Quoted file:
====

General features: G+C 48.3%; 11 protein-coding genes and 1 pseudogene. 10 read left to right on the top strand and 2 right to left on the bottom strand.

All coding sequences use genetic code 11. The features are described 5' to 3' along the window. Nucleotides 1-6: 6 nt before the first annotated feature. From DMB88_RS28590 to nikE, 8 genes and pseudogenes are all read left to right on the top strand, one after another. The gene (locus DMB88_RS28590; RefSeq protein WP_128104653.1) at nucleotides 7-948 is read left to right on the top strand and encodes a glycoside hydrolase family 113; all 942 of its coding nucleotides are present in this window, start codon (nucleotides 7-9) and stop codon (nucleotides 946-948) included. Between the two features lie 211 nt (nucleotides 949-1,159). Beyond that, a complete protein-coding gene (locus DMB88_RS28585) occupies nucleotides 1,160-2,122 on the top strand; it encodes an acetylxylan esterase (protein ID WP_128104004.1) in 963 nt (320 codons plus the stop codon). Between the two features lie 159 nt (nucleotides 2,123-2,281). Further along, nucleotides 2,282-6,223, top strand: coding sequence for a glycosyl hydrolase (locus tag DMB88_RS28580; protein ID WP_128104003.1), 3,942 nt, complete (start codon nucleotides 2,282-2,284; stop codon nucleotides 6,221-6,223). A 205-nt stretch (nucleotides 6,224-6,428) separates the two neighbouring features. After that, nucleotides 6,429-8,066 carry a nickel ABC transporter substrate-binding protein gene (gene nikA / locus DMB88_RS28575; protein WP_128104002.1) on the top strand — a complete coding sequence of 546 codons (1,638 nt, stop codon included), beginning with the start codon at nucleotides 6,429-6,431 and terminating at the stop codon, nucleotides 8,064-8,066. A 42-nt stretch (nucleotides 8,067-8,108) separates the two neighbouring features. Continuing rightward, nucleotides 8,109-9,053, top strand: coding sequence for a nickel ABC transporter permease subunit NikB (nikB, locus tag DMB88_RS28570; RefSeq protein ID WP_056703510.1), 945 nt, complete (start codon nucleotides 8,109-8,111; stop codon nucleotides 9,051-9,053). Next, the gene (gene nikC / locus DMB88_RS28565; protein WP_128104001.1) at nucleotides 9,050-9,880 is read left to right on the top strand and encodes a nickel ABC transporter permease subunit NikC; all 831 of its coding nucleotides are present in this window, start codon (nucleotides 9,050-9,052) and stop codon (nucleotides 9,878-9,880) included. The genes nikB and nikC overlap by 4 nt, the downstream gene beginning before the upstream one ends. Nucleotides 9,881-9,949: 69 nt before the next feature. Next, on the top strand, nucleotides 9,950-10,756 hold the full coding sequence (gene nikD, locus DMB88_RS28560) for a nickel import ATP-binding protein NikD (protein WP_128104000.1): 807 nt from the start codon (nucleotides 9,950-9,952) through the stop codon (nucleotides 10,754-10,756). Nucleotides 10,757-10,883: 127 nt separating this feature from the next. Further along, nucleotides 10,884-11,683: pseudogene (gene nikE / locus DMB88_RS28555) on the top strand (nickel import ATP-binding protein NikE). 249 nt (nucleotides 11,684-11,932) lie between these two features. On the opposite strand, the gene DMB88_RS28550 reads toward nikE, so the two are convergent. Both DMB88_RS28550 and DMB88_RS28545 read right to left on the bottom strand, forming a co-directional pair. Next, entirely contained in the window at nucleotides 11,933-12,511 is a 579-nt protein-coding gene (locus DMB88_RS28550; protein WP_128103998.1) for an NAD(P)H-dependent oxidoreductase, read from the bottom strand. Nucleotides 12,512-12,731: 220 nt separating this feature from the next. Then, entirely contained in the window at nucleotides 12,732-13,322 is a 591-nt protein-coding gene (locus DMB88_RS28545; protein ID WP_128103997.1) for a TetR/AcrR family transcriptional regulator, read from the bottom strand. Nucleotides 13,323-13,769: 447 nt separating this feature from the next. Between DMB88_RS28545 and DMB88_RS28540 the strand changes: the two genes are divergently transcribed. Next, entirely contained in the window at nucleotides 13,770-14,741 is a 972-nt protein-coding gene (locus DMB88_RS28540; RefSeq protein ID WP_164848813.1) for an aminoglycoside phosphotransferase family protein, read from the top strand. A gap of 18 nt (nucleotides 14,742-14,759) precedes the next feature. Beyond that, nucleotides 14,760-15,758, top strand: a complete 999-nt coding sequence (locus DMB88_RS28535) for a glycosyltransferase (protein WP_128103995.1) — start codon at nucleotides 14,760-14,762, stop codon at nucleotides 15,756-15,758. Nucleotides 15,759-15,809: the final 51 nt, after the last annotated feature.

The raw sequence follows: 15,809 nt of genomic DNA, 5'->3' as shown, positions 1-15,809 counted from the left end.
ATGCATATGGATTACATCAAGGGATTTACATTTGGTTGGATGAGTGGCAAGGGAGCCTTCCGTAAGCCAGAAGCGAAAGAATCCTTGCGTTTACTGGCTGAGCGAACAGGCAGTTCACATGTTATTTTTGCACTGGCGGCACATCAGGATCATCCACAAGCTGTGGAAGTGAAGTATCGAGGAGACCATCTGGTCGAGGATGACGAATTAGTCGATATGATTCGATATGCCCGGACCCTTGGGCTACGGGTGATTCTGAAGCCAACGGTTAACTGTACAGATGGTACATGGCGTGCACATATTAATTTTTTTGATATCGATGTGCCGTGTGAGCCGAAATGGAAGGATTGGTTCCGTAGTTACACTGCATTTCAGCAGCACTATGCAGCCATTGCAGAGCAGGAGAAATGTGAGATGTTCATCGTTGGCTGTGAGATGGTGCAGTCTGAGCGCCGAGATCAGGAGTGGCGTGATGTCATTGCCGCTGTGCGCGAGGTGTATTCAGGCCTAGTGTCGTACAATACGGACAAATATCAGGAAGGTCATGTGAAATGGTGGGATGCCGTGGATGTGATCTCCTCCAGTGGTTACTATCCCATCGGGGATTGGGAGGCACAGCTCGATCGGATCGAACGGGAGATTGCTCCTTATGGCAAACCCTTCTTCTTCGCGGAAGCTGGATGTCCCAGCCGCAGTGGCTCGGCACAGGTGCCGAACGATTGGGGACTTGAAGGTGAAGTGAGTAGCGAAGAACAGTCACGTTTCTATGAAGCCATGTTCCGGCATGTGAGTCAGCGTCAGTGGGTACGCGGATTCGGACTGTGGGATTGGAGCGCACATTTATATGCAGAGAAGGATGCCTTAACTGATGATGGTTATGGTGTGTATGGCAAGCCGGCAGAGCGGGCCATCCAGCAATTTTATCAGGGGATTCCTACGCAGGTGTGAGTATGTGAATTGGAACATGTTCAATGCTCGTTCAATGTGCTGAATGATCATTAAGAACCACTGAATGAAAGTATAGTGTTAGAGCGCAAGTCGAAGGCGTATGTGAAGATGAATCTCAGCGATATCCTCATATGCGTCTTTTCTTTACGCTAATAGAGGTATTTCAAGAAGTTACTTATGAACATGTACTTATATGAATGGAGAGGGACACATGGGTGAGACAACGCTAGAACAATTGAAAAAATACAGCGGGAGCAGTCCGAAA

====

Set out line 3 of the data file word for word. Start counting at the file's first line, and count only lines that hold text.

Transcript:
The raw sequence follows: 15,809 nt of genomic DNA, 5'->3' as shown, positions 1-15,809 counted from the left end.